The research-grade telescope that once searched the night skies above Hanford's Rattlesnake Mountain moved into its new home Sunday near Wallula.
"Coming down" and "Keep your fingers clear" called out volunteers as an Apollo Inc. crane lowered the first piece of the telescope, the 3,000-pound mirror cell, through the opened dome of the new Pacific Northwest Regional Observatory.
By noon, the mirror cell was bolted in place in the observatory in the unpopulated hills south of Wallula Junction, and volunteers were ready to move onto lowering the almost 300-pound mirror and then the long telescope tube into place.
Next year, the telescope is expected to be fully operational again and available for education, research and community visits.
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"This is fantastic," said Ken Swanson, executive director of the Advancement of Science Through Astronomy, or AASTA, as he watched the equipment being placed in the new observatory.
"When we took it off of Rattlesnake, I knew this day was coming," he said. "It was just a matter of time and a matter of work."
In March 2008, the Department of Energy notified AASTA that it would need to remove the observatory from Rattlesnake Mountain on the Hanford Reach National Monument as part of an effort to clear the mountain top of most man-made structures.
The observatory with a custom-designed 0.8-meter Cassegrain telescope had been there since 1971, when Battelle Memorial Institute installed it for research. It was visited by thousands of people from academic users at universities across the country to NASA scientists searching for space debris.
With no more need for it in 1996, Battelle, which operates Pacific Northwest National Laboratory for the Department of Energy, leased the observatory to the nonprofit AASTA, and then donated it.
Battelle stepped in once again in 2008 and donated $250,000 to help save the components of the observatory. The telescope and the observatory were dismantled, hauled down the steep road from the top of Rattlesnake Mountain and stored at space provided by Columbia Basin College in Pasco.
Volunteers have been busy since then.
As AASTA members searched for a new home for the observatory and research telescope, the telescope was refurbished at CBC.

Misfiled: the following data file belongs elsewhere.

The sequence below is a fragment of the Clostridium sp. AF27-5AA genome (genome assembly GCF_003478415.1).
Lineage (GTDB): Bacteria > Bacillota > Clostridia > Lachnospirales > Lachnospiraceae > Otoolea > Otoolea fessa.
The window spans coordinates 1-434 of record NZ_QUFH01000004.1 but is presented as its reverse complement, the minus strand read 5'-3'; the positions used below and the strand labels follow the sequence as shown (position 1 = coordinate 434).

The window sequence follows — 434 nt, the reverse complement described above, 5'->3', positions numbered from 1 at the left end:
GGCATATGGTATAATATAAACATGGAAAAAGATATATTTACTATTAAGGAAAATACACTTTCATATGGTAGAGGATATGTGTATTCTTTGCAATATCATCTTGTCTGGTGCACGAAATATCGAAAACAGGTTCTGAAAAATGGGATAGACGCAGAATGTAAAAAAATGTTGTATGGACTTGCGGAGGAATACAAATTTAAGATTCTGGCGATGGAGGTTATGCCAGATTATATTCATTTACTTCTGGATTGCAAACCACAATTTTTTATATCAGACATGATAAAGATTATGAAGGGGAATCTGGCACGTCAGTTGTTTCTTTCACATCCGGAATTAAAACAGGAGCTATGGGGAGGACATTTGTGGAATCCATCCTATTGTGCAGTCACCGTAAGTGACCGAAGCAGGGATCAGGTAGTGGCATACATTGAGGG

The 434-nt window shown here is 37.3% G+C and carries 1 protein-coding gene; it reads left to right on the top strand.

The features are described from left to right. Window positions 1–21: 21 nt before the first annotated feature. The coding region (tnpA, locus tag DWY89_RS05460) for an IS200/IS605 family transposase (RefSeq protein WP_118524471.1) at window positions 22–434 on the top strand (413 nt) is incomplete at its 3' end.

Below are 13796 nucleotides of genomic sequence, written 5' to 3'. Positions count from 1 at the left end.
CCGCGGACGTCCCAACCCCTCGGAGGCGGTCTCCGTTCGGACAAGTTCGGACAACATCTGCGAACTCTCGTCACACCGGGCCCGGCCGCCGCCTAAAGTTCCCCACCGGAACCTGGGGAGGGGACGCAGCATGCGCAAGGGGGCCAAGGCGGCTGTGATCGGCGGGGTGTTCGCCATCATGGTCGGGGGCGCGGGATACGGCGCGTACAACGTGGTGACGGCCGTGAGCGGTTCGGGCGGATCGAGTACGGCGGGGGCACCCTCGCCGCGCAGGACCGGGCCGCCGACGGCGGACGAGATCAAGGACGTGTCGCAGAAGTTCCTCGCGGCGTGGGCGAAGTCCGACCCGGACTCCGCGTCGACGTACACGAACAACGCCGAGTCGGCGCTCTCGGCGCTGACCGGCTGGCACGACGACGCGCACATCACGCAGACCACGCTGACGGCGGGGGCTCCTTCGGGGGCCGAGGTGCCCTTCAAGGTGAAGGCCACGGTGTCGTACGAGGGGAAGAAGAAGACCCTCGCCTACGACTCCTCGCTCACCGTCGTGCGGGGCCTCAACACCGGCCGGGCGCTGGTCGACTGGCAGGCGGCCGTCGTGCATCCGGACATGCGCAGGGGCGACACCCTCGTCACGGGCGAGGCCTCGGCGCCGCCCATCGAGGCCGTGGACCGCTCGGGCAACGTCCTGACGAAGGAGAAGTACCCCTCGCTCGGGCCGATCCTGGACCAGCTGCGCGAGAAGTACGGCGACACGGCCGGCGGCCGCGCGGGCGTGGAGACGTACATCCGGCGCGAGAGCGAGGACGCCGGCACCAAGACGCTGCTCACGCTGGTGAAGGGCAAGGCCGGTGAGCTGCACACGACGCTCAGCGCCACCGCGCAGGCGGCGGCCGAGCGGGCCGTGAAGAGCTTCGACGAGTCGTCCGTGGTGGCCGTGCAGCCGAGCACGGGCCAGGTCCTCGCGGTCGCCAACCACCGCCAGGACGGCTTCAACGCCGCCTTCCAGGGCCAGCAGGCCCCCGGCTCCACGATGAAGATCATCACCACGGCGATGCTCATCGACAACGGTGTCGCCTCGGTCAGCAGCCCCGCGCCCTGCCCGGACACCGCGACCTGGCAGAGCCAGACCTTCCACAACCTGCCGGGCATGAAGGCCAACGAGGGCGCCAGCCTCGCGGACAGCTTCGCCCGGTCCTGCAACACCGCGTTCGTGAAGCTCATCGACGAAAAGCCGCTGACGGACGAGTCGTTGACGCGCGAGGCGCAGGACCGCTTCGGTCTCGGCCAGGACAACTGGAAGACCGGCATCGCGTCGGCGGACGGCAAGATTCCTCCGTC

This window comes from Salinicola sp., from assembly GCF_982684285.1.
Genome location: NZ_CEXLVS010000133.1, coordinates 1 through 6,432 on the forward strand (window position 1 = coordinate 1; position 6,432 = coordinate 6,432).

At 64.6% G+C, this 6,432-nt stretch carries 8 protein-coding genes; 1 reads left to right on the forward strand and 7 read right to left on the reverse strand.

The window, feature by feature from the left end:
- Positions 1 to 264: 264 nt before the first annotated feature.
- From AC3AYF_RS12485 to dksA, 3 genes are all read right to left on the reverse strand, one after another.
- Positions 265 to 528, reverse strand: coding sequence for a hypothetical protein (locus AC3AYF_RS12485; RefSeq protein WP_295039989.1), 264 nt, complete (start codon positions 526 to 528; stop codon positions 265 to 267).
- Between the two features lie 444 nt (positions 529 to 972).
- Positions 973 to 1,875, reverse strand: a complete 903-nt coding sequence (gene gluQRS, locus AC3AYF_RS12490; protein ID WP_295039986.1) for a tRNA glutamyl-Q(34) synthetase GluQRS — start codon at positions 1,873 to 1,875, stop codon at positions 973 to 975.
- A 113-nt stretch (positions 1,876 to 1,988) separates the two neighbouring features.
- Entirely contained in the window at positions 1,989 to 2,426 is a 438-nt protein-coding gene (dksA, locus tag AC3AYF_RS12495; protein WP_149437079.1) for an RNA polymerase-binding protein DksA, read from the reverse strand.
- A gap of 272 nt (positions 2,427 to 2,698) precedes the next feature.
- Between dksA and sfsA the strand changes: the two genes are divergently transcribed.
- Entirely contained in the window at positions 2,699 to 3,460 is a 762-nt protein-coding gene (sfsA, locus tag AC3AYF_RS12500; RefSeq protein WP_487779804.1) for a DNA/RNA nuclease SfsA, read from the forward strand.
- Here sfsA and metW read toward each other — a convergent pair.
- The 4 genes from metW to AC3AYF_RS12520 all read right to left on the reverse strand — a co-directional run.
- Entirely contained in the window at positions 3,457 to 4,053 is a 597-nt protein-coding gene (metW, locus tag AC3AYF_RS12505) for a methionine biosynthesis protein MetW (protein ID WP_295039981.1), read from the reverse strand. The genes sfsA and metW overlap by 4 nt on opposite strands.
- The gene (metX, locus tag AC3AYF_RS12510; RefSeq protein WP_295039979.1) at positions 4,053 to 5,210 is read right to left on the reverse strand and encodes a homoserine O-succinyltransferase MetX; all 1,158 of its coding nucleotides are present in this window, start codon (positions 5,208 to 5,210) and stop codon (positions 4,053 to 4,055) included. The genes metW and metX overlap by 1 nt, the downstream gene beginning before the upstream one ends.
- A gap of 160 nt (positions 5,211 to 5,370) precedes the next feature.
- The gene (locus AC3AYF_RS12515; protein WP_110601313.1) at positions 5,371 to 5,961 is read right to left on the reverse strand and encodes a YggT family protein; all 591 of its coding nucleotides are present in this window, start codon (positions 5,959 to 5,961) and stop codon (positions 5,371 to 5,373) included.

The telescope's two mirrors were weathered from decades on Rattlesnake Mountain, Swanson said. They were sent to the Midwest to be recoated, and he's predicting "phenomenal" performance from them now.
Winthrop Construction oversaw the refurbishment of the telescope, with Rob Parchen, a Columbia Basin College machine technology student, working on it.
"Those gear boxes are amazing," Parchen said. "They are gears without teeth. They are smooth."
He's now working fulltime and continuing his schooling at CBC -- with AASTA's help -- to get a bachelor's in business management.
But Sunday he put his homework on hold to help with the installation of the telescope.
"I started it," Parchen said. "Now I want to finish it."
AASTA, after about 18 months of looking at potential new sites for the observatory from Dayton to Toppenish, settled on Whitman College's Braden Farm and signed a use permit for it. It's accessible to Whitman College in Walla Walla and also to CBC at about a 25-minute drive south from its Pasco campus.
The new site, at an elevation of almost 1,600 feet, cannot match Rattlesnake Mountain's clear skies at 3,600 feet. But the night sky is darker at the new site and it's remote enough -- with only wheat fields and wind turbines nearby -- that no nearby development is expected to soon pollute the night sky with light.
The educational tie to Whitman College also is a plus for AASTA, said Roy Gephart, AASTA board president.
"We really want to bring the facility into being a science education center for all of Eastern Washington," he said.
Students, particularly in their junior and senior years of college, will be able to get a hands-on education equal to larger schools specializing in astronomy, he said.
It will be used in tandem with the Moore Observatory on the CBC campus, Gephart said.
The Moore Observatory is an educational observatory, but the Pacific Northwest Regional Observatory will be an educational research observatory. Because of its dark location and the larger telescope's ability to collect more light, it will be able to see more distant and fainter objects, he said.
Apollo Inc. was hired as the general contractor to prepare the new site and put up the observatory, and it donated the crane and expertise to lift the equipment Sunday.
It took some finesse, said Apollo superintendent Milton Crowther. The telescope equipment is heavy, it is valuable and some of it is delicate. And it had to be lowered into place to align precisely with its 9-foot-tall forked mount.
"Today is a big milestone," Parchen said after the first of the equipment was in place.
Testing and calibrating at the new observatory still must be done. But with the major equipment in place, Gephart is ready to move on to the next phase of AASTA's project -- writing grants and working with the community. AASTA will be raising money for needs ranging from building the viewing platform at the observatory to covering operating costs of the research facility.
AASTA also will be working to pull together a consortium of schools and research organizations interested in the observatory.
In the long term, AASTA plans to add a nearby building with classrooms, sleeping quarters for astronomers and storage.